Lessons in HR from a Miracle on 34th Street

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Despite my Scrooge-like demeanor, I’m a sap when it comes to Christmas. The lights, the tree, baking cookies. I even enjoy Christmas music, at least for the weeks between Thanksgiving and Christmas Eve). My favorite part of the lead up to Christmas, however, are the movies. I make it a point to see certain classics every year – It’s a Wonderful Life, A Charlie Brown Christmas, Elf (yes, it is old enough to be a classic). The best by far, though, is The Miracle on 34th Street.

If you’ve never seen it – and I’m talking about the 1947 version with a very young Natalie Wood and an Oscar-winning performance by Edmund Gwenn – it’s about an old man who gets a job as Santa at Macy’s Department Store who happens to be named Kris Kringle and claims he is the real Santa Claus. After a run-in with the store’s psychiatrist, he goes on trial to prove his sanity or be institutionalized. Meanwhile, he befriends the daughter of a single mother, who not only doubts he’s the real Santa, but doesn’t believe in Santa at all.

One of the reasons I like this movie so much is that it is a modern-day parable for all that’s wrong with Human Resources.

Kris gets hired on Thanksgiving when the man hired to play Santa is drunk right before the Macy’s Day Parade. I can’t help but wonder what type of interview process this Santa went through. After all, being drunk first thing in the morning is usually signs of a serious problem. This might have been spotted during the selection process, or discovered in a background check. There’s every likelihood he had arrests for public intoxication or drunk driving on his record (I know back then the laws weren’t as strict for this sort of thing, but they still existed).

After Kris is hired, he turns out to be an excellent fit for the job. Children and parents love him. When a girl who doesn’t speak English comes to him, he converses with her in her native Dutch. His whiskers are real. He does a fantastic monkey impersonation. Most importantly, instead of pushing toys that the store has too much of, which the toy department manager suggests, he sends customers to other stores if it is something that Macy’s doesn’t have in stock. This turns out to be great publicity for the store.

Despite all this, he is sent to the company psychiatrist for testing, and there are those who want him fired. Because anyone who thinks he is Santa must be dangerous. It doesn’t matter that he otherwise seems more well-balanced than most people, or that the doctor at the retirement home in which he was living says that it is a harmless delusion.

What company needs a psychiatrist? I doubt there are enough mentally unstable people working the counters at Macy’s to make this a justifiable expense. In their defense, this was probably just for the movie. I can find no evidence that they ever had one on staff.

To make matters worse, the test administered is ludicrous. The questions seem designed to measure Kris’ intelligence, not his mental health. Unfortunately, workplace testing today isn’t much better. Rarely does it determine whether someone can do his/her job (see my previous blog post for more on testing at http://wp.me/p3ovkQ-1i).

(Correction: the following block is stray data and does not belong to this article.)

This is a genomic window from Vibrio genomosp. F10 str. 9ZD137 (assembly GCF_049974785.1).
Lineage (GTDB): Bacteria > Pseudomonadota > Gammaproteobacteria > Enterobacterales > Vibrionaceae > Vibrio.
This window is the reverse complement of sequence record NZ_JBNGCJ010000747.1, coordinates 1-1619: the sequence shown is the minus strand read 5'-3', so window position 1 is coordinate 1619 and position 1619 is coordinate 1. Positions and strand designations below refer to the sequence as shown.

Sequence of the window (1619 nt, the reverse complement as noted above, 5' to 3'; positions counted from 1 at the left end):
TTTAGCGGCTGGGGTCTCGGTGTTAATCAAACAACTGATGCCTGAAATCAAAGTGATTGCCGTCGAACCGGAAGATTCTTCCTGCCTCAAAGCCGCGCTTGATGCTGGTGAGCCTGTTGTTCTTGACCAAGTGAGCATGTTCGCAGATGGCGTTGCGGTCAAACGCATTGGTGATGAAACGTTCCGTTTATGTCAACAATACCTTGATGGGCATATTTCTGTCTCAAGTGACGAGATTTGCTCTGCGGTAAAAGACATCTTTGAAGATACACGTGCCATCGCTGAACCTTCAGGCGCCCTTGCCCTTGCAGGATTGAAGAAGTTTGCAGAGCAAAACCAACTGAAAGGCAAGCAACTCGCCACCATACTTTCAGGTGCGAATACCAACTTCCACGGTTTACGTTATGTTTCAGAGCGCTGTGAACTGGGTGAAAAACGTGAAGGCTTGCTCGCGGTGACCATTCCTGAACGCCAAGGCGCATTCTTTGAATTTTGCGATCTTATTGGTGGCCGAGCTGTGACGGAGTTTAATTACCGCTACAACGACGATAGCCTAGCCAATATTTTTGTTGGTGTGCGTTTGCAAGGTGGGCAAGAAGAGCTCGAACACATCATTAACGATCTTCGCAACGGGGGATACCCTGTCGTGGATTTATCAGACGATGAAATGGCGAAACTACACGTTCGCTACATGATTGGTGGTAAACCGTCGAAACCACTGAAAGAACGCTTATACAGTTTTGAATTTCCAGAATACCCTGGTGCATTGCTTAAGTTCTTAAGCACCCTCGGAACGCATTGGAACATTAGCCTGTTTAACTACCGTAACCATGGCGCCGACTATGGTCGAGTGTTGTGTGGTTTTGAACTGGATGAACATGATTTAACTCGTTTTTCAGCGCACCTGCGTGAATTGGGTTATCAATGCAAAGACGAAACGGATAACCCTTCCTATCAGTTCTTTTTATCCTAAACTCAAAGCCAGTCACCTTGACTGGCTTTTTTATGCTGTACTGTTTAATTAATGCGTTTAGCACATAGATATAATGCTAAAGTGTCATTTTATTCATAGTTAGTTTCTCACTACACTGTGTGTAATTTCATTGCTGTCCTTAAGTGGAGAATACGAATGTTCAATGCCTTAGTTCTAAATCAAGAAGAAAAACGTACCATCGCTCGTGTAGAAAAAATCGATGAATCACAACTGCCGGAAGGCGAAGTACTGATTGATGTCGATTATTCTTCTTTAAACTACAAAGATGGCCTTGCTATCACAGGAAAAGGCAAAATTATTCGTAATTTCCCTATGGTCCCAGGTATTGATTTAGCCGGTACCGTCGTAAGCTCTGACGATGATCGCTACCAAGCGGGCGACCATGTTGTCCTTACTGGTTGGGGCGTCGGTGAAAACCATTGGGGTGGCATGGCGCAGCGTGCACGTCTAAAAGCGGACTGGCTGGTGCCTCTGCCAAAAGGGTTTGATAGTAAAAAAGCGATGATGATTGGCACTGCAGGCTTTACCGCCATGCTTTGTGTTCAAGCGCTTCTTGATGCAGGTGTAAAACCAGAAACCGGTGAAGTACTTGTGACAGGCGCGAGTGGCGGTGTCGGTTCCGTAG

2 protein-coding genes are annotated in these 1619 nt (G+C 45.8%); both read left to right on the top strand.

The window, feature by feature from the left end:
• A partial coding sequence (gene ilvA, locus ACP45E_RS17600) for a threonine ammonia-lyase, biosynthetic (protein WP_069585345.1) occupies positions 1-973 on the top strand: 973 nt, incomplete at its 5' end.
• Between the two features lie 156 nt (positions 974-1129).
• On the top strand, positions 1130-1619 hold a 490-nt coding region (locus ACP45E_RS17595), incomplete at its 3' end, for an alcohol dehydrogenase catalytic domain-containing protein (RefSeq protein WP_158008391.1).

Even if the test were valid, and Kris does have delusions of grandeur, that doesn’t mean he isn’t fit to be Santa. I have worked with a number of people with some level of mental illness. Some had days when they couldn’t get out of bed. Others would rant at coworkers. There were those who believed everyone else was out to get them. A couple I even thought might be a danger to themselves and others. And even if they weren’t, we didn’t lock them up. Instead, we tried to get them the help they needed. They had an illness, after all, and require treatment. I know that back in 1947, the attitudes towards mental illness were different, but even so. They have this man who does a great job and they want to get rid of him because he’s different. Like so many in the workplace today, we don’t measure coworkers, staff or supervisors by how well they do their job, but by whether or not they fit our narrow description of what a good employee should be. We don’t play to their strengths, but focus on their weaknesses.

I can’t help but mention that those who want to get rid of Kris are jealous of him. They resent his success, his good-nature, his positive relationship with their boss, Mr. Macy. While never stated in the movie, it’s clear that this resentment leads in part to their treatment of him. The psychiatrist in particular is an unhappy man who seems to abhor a man as jolly as Kris.

The only one who seems to get it is Mr. Macy. He rewards Kris for doing a fantastic job. Even though he admits to believing Kris is Santa, Mr. Macy probably wouldn’t care if one of his employees thought he was Rudolph the Red-Nosed Reindeer and wore antlers all day long, so long as they made him money.

Maybe that’s why he’s the one in charge.

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